The marine organisms can therefore include non-vertebrates such as octopus and squid, prawns (Leander) and shrimps (Crangon). Also included are fish, or other vertebrate organisms, such as herring, turbot (e.g. Scophthalmus maximus), halibut, salmon (Atlantic, Chinook, Coho, Pacific), trout (such as Rainbow trout, Oncorhynchus mykiss), bream (such as sea bream, Sparus aurata), sole (such as common sole, Solea solea L, Senegal sole, Solea senegalensis Kaus), bass (such as sea bass, Dicentrarchus labra), flounder (Parlichtys, such as Japanese flounder, Parlichtys divaceus), Yellow tail, Milkfish and Arctic Charr.

Also included are shellfish such as lobster, mussels, oysters, clams, prawns (Macrobrachium, such as rosenbergii), shrimps (Penaeus, such as japonicus, Kurum shrimp and vannamei, white leg shrimp, monodon and setiferus).

Preferred shrimps are those of the class Artemia. In particular, nauplii of Artemia can be fed or included in the compositions of the invention as a “live” feed.

Live feeds, where an edible marine organism is provided in the food for consumption by a larger organism, are particularly suitable for young organisms or those at an early stage of development, e.g. larvae, for example up to 3 days, such as up to 5 days or even up to 10 days old. This is because such organisms may not be able to assimilate prepared diets effectively. The inclusion of live organisms in the feed will usually be in addition to various or standard feed components and/or ingredients. Live nauplii, e.g. of brine shrimp or Artemia are particularly suitable for larvae.

Other components or ingredients may include, for example, fish meal, soya meal, wheat meal binders and/or stabilizers, and if necessary minerals and/or vitamins. The feed may be in the form of pellets and/or granules. Larvae (e.g. of fish and crustaceans) may initially be fed on live feeds, and later on in development non-live feeds.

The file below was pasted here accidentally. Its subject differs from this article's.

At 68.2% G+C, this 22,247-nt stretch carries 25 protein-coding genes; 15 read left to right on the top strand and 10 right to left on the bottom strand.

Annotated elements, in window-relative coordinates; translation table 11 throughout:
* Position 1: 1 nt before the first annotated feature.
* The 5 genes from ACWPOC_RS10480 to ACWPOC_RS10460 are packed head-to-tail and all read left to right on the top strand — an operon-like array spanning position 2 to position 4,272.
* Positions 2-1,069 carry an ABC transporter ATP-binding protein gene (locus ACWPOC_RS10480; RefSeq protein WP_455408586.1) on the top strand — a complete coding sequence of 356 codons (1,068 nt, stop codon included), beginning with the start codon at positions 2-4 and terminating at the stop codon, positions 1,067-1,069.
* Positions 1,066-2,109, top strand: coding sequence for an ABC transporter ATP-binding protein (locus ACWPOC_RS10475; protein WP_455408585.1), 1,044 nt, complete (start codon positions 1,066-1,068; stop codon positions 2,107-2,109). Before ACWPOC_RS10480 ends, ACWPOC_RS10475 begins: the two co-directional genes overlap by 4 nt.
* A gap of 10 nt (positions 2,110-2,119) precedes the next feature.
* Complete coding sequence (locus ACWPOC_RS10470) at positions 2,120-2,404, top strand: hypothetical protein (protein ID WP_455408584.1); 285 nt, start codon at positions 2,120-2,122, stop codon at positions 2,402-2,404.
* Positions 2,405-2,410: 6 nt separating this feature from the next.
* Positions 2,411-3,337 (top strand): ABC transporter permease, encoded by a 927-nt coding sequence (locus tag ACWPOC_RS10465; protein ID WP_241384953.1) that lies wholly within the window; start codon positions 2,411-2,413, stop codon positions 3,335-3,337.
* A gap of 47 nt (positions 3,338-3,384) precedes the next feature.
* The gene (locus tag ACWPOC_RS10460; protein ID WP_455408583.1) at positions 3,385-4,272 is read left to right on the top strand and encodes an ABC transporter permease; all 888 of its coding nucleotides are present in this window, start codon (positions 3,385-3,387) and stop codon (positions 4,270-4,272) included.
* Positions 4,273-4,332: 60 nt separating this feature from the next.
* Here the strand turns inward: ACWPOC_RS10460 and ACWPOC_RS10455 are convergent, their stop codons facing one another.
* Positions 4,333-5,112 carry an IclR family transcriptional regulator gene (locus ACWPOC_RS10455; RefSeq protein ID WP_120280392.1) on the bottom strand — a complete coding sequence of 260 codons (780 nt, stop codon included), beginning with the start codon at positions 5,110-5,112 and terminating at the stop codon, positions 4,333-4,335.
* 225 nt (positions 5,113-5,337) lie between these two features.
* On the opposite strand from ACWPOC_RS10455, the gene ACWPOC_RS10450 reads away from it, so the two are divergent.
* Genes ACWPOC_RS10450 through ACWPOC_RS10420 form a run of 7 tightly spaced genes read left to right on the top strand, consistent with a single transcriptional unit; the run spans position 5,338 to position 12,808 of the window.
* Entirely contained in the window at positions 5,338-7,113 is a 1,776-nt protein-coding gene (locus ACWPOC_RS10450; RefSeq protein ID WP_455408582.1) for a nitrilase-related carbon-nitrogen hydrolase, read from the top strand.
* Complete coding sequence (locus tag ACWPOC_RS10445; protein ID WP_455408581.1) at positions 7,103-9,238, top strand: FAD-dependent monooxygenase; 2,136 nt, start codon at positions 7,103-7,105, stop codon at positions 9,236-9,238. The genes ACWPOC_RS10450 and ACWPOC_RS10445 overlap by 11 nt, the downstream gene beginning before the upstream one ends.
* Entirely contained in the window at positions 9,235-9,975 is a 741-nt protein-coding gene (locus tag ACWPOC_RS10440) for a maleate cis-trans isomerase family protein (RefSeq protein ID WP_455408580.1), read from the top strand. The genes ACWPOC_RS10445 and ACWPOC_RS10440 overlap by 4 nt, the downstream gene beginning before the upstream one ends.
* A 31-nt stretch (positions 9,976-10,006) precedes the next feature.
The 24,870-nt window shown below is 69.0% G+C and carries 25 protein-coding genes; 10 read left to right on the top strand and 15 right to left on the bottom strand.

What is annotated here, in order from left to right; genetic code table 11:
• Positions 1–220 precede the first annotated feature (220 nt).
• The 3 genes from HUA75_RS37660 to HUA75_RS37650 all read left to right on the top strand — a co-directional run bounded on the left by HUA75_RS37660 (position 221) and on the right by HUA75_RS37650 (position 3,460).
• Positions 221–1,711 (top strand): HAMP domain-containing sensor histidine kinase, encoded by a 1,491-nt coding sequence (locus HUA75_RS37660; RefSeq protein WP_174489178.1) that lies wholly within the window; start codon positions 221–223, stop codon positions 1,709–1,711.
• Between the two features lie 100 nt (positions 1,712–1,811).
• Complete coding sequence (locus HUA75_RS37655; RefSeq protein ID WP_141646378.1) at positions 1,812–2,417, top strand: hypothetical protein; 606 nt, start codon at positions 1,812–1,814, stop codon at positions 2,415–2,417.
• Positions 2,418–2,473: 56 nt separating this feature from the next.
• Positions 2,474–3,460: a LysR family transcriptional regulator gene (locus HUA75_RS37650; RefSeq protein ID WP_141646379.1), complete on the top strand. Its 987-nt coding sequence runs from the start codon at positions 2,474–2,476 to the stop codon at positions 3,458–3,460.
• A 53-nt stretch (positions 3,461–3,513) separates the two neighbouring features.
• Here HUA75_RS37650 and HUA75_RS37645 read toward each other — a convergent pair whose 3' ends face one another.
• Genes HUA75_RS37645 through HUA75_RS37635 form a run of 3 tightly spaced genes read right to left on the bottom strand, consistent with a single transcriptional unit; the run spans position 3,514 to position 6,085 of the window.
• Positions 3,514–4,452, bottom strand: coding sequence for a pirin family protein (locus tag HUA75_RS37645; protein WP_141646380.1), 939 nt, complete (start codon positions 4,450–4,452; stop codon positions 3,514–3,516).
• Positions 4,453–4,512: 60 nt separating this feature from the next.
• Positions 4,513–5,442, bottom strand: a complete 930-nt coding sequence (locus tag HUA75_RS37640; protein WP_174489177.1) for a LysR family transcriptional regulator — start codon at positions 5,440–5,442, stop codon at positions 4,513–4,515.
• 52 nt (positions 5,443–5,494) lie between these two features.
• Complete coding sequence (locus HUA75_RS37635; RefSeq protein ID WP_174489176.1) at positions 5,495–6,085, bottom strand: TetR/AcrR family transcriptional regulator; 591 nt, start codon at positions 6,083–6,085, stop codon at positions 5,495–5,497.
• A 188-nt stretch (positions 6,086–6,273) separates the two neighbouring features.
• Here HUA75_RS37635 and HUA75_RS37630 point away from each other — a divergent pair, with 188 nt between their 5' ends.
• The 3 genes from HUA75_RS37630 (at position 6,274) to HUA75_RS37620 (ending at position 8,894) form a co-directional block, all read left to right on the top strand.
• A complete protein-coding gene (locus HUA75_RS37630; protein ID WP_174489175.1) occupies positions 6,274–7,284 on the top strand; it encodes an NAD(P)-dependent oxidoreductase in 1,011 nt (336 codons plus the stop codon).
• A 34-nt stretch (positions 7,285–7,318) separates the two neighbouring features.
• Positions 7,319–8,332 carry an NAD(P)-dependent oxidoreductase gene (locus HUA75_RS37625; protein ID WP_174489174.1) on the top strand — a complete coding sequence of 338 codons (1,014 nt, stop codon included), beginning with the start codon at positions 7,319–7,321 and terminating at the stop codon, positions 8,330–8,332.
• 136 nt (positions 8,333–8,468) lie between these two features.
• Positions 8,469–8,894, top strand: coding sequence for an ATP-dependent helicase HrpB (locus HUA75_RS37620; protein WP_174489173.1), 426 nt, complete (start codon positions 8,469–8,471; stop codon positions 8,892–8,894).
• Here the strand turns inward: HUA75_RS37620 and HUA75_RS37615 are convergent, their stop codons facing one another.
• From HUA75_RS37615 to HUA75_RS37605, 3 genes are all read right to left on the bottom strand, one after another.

To give some guidance on the amounts of various materials that can be included, these may be as follows:

fish meal 30 to 60%, e.g. 40 to 50%;

enzymatically digested fish meal (concentrate) 1 to 15%, e.g. 5 to 10%;

soya and/or wheat meal 5 to 25%, e.g. 10 to 18% (each)

minerals and/or vitamins 0.5 to 4%, such as 1 to 2% (each).

For many marine organisms, in particular fish, the diet can contain 10 to 40% lipids. It may also contain from 35 to 50% protein. Suitably the amount of phosphorus available to the organism is less than 0.8%. This diet may contain natural or artificial carotenoids, vitamins and/or minerals.

It is preferred that the amount of ARA present in a (e.g. non-live) feed is from 0.1 to 5%, such as from 0.1 to 2%. Suitably the total n-6 PUFA content can be from 1 to 15% of the diet (by weight).

For a live feed the ARA content may be from 5 to 30%, for example 10 to 25%, optimally from 15 to 20%. The total content of n-6 PUFAs may then be from 5 to 50%, e.g. 5 to 30%. Here the ARA may be inside (having already been consumed by) the live edible marine organisms.